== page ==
M.A. in Philosophy

Our degree program includes both a thesis option (which includes an extended written treatment of a topic in the candidate’s area of specialization) and an exam option (which involves additional courses and a qualifying exam in an area of specialization). Both tracks require a minimum of 33 credit hours. Students may opt for either track, though students who do not pass the thesis proposal defense must satisfy the exam requirements to complete their MA.

For the degree of Master of Arts, students must meet the following departmental requirements:

Thesis Option

  • Completion of at least 27 semester hours of graduate credit in courses offered by the department of philosophy;
  • Pass a qualifying or prospectus examination in the area of the student’s thesis;
  • A written thesis for 6 semester hours of credit;
  • An oral examination covering the material of the student’s thesis and a general competency in the subject areas relevant to the thesis.

EXAM Option

  • Completion of 33 semester hours of graduate credit in courses offered by the department of philosophy, excluding readings and research courses;
  • Completion of an examination in one sub-field or area of competency in contemporary philosophy chosen by the student in consultation with the faculty.

For Both Options

  • Completion of PHIL 3000 or PHIL 6000 (or its equivalent or satisfied as an undergraduate);
  • Completion of PHIL 3210 and PHIL 3230 (or their equivalents in the student’s undergraduate program);
  • Completion of at least 42 semester hours of graduate and undergraduate credit in philosophy.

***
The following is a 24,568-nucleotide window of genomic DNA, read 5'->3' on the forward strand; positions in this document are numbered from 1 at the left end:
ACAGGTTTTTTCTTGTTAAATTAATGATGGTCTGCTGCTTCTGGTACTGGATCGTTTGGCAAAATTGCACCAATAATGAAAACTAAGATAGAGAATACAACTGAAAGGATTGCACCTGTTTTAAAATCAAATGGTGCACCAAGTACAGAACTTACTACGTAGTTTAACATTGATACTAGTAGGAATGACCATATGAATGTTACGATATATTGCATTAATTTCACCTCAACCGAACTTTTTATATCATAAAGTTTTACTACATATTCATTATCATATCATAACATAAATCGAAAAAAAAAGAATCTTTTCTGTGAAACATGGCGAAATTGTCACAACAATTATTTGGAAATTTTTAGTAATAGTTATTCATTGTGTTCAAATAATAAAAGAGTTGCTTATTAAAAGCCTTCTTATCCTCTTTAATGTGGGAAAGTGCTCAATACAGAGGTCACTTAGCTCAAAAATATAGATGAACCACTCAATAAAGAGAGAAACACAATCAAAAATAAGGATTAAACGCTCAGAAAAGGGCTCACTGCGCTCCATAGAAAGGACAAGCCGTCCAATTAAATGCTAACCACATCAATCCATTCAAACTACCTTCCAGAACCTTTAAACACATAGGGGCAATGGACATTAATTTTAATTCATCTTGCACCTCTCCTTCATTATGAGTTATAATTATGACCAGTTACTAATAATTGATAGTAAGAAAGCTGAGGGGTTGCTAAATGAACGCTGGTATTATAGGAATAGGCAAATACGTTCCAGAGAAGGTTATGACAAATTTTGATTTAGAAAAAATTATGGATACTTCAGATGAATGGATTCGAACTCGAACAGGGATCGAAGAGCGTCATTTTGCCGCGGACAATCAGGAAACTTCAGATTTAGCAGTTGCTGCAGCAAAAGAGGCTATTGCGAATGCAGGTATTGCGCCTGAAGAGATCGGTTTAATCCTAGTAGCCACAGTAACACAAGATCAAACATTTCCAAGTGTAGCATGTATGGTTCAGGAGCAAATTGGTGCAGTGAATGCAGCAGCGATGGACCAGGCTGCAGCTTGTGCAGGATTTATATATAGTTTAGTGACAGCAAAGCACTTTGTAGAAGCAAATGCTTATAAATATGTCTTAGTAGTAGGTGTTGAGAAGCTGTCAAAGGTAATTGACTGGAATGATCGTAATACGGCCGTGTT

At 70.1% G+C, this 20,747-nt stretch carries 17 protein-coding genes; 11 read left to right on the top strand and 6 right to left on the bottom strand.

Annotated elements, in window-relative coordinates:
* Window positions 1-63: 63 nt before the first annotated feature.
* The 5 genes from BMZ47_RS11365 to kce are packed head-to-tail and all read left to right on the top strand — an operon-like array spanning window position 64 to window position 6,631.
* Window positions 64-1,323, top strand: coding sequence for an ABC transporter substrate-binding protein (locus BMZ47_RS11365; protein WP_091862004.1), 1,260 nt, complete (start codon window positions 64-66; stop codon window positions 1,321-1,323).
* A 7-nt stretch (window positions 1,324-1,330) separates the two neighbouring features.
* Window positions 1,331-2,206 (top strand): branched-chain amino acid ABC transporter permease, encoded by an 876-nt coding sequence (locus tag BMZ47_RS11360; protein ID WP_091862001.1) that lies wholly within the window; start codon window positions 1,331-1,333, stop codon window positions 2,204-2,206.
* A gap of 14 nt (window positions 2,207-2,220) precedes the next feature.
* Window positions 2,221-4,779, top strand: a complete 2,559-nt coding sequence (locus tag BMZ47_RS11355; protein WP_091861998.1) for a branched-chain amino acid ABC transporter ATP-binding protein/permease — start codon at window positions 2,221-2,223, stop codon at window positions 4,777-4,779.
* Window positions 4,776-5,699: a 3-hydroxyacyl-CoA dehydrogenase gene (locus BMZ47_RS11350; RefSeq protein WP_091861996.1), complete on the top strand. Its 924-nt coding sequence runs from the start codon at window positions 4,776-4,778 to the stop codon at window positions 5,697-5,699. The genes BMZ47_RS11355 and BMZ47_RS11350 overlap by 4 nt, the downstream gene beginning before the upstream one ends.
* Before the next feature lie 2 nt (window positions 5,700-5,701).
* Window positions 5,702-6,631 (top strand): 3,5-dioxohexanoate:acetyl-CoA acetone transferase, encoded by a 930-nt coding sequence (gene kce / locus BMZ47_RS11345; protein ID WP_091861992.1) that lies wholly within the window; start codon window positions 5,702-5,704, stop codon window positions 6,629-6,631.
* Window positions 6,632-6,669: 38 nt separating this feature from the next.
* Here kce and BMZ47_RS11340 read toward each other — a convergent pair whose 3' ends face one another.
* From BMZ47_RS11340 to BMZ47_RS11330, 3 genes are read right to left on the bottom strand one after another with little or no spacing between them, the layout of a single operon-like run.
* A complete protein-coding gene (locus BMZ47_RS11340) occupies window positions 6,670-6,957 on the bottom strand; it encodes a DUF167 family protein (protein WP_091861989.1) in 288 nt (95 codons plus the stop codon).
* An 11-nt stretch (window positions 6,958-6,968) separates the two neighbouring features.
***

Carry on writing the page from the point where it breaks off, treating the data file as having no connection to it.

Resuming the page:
Students must also satisfy the requirements of the College of Graduate Studies as specified in the graduate student handbook.

  • PLO 1: Historical Engagement: Students will explain and analyze a variety of figures, concepts, and traditions in the history of philosophy.
  • PLO 2: Analysis and Expression: Students will analyze and evaluate problems in accordance with disciplinary norms of clarity, interpretation, and argumentation; students will be able to present and explain both their own and others reasoning in written and oral formats.
  • PLO 3: Critical Engagement: Students will explain and evaluate positions in relation to historical and intellectual context and assumptions.
  • PLO 4: Specialization: Students will make an original contribution to a recognized area of contemporary philosophical research.
  • PLO 5: Formal Symbolic Systems: Students will recognize and apply relevant techniques of formal logic.
  • PLO 6: Professional Development: Students will develop and teach a syllabus for at least one Gen Ed course offered by the department.